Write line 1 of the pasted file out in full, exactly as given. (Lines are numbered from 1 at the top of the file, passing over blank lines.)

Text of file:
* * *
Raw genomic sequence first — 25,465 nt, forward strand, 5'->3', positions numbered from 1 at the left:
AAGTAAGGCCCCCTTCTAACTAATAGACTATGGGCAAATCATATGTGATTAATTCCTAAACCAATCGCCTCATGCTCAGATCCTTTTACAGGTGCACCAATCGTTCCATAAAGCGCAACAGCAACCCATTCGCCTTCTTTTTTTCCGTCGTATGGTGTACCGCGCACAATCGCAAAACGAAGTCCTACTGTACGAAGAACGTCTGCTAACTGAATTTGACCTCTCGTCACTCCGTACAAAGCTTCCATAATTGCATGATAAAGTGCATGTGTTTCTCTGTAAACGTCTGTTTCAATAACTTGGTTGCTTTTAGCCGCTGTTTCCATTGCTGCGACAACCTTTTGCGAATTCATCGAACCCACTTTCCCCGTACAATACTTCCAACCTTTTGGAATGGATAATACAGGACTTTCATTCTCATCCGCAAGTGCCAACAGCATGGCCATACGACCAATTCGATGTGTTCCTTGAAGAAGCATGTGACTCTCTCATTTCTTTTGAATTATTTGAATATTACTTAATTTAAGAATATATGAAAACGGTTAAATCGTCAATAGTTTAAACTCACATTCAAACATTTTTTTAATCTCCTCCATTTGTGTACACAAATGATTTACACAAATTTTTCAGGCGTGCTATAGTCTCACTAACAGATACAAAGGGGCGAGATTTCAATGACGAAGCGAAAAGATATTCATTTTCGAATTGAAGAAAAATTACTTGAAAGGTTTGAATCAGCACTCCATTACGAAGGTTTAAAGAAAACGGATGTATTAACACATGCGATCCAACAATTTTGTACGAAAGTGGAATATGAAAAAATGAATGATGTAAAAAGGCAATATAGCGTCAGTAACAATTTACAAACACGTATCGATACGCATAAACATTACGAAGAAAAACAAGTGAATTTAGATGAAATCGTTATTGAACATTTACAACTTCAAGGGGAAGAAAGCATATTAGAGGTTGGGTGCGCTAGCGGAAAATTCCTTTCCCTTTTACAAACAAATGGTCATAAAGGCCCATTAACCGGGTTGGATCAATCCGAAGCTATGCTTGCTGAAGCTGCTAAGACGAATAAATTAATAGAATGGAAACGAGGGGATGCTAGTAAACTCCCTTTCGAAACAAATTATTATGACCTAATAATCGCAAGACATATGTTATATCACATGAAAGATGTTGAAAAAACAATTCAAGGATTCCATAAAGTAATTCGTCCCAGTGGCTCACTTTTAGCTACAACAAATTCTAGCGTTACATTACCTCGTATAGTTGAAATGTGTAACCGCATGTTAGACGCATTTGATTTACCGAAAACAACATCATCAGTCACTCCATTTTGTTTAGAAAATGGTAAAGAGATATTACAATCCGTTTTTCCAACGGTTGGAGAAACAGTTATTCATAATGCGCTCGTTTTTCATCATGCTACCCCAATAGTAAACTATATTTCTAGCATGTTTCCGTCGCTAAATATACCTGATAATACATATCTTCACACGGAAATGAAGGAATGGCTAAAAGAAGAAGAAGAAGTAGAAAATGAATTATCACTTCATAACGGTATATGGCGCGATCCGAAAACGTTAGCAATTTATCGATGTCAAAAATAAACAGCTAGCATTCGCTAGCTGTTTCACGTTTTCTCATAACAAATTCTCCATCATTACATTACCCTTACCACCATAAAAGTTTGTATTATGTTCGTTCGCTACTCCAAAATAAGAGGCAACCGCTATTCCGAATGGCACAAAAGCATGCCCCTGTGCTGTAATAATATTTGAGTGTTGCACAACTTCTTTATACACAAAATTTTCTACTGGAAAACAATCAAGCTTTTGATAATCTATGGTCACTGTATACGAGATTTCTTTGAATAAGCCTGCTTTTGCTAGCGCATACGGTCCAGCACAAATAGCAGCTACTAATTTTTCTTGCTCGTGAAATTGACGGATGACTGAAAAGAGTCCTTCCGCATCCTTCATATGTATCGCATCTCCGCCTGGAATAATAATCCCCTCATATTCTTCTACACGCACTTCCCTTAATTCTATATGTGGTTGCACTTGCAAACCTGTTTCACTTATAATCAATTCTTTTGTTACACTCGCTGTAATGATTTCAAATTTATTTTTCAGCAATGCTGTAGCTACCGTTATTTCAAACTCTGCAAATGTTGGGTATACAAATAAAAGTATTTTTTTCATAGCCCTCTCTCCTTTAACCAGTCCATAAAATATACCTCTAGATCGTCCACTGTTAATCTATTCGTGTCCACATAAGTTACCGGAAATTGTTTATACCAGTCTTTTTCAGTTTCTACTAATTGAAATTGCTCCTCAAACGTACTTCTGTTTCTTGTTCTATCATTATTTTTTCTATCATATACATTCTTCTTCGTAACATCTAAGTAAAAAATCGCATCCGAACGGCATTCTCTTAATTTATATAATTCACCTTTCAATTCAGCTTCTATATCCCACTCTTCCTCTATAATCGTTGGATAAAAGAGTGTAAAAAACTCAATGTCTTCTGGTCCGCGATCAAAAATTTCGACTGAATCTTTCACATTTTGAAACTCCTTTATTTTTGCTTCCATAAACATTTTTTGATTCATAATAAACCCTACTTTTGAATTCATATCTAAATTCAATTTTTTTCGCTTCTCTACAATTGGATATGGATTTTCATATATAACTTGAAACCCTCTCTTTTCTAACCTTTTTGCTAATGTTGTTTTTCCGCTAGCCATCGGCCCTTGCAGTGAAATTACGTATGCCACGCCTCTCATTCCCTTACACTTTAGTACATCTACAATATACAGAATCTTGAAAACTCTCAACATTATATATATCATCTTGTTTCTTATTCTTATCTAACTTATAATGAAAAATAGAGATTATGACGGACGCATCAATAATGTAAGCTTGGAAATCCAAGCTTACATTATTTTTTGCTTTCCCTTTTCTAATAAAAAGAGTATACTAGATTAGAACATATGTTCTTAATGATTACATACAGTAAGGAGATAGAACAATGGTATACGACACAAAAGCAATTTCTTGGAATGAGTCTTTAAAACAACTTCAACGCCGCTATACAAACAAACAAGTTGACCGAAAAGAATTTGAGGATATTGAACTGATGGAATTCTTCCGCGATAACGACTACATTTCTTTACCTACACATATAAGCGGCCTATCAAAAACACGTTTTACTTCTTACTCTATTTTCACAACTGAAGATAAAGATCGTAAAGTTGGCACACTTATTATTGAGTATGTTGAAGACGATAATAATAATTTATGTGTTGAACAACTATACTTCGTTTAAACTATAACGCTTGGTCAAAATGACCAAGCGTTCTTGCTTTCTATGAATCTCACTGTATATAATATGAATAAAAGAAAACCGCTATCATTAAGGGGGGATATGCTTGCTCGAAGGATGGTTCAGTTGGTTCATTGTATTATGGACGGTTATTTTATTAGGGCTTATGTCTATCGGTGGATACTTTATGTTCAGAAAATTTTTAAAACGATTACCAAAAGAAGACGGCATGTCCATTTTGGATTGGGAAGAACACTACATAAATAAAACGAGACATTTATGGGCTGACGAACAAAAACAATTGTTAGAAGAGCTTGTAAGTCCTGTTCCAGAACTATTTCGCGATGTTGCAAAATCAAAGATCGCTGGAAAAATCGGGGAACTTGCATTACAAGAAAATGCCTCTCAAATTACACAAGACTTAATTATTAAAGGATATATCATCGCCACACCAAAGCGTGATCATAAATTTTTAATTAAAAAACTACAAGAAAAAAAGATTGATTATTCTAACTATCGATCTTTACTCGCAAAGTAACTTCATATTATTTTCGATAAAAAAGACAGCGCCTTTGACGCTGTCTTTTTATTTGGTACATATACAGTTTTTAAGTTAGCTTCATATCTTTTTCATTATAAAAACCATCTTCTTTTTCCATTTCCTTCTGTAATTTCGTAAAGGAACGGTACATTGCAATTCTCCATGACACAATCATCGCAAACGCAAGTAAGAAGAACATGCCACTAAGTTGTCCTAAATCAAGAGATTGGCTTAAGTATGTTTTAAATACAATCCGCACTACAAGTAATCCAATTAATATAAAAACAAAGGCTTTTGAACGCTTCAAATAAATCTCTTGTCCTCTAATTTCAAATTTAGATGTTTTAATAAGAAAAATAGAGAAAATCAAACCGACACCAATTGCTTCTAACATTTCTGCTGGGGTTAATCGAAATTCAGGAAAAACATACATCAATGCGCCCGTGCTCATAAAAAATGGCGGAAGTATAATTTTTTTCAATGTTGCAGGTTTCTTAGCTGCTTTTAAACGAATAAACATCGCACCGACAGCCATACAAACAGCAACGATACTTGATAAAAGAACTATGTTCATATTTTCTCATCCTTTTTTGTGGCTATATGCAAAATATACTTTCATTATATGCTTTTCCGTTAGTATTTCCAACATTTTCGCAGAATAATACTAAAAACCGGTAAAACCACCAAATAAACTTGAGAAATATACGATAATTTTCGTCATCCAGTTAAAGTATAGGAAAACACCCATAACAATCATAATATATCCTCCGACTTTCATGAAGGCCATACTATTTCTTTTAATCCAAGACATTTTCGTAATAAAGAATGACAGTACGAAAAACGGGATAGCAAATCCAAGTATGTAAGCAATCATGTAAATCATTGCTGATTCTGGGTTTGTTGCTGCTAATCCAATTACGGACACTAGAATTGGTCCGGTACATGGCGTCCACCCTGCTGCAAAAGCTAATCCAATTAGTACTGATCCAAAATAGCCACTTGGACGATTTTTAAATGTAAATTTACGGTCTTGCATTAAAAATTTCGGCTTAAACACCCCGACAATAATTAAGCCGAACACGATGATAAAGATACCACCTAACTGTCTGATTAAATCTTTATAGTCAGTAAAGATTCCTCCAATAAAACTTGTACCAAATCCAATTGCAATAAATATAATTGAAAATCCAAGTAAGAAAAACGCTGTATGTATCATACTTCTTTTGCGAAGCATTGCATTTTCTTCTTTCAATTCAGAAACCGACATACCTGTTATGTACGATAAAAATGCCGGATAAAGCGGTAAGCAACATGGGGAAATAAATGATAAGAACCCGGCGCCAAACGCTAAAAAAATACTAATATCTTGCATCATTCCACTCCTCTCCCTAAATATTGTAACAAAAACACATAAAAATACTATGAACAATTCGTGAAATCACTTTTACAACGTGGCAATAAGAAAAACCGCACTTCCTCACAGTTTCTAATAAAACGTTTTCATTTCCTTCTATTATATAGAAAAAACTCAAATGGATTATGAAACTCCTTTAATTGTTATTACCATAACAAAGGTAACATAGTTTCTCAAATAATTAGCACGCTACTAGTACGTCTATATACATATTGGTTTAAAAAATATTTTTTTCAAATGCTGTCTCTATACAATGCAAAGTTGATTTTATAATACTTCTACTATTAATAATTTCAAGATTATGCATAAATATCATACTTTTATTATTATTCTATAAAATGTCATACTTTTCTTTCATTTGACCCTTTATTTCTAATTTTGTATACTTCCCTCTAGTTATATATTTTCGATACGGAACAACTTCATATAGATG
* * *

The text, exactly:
Raw genomic sequence first — 25,465 nt, forward strand, 5'->3', positions numbered from 1 at the left: